Reports coming in from all corners of the Internet state that many people are still having issues connecting to Blizzard’s forced-DRM-like servers to access even the single-player portions of Diablo III, which was launched at 12 AM this morning. It may just be me, but paying $70 for a single-player game that gives you nothing but an error message when you finally install it and boot it up seems like something that shouldn’t be legal.
I had my own issues with Diablo III when they had an open beta weekend a couple of weeks ago. Claiming that they were having server issues and the like, there was not a single time that weekend when I didn’t have to sit and repeatedly hit the “Connect” button for anywhere from 15 minutes to almost an hour before I could go about my hacking and slashing way. What happened to good old CD-keys, where you purchased the game and the licence together and then were allowed to, you know, actually play it every once in a while without Big Brother’s approval. The open beta weekend of Diablo III was supposed to fix these problems before they occurred with paying customers, but I guess that is just too much to ask these days.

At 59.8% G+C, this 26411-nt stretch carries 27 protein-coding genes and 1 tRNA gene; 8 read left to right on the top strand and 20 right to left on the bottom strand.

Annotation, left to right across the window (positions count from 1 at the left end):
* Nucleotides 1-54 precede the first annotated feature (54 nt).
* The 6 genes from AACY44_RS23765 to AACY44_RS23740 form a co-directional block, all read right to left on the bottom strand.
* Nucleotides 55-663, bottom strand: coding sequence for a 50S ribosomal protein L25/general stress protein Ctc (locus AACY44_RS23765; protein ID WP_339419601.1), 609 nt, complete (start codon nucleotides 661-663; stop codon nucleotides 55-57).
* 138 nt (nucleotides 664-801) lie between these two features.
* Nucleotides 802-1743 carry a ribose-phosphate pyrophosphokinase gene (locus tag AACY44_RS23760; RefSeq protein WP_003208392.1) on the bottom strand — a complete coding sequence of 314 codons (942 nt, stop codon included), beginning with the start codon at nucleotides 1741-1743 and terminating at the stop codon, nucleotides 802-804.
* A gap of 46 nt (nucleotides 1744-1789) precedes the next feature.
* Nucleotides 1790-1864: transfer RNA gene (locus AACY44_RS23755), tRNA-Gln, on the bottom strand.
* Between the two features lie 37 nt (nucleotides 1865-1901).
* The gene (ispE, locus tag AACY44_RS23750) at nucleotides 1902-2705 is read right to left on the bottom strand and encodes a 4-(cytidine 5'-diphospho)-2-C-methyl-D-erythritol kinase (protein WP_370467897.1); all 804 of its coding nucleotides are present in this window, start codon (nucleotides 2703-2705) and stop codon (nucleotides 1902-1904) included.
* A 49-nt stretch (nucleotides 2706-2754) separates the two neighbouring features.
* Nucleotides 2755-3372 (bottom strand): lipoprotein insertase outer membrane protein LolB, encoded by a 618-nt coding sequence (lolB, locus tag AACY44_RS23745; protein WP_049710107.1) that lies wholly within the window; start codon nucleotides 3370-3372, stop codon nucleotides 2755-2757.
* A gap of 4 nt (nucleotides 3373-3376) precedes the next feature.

As with any always-on web-based DRM, it’s the big fans and paying customers who are being punished the worst, and we can only hope that this Diablo III debacle will serve to wake-up the game developers and publishers that think that their intellectual property, which will inevitably be “compromised” anyway by server emulation or other warez, is more important than the people that give it monetary worth in the form of video game sales. I for one am voting with my wallet this time around and I encourage others to do the same. No game that treats players as second-class citizens should be supported by the gaming community at large. I’m willing to miss out on the front-line of Diablo III fun, which at this point is mostly error screens anyways, if it means teaching Blizzard a lesson about how to treat its customers.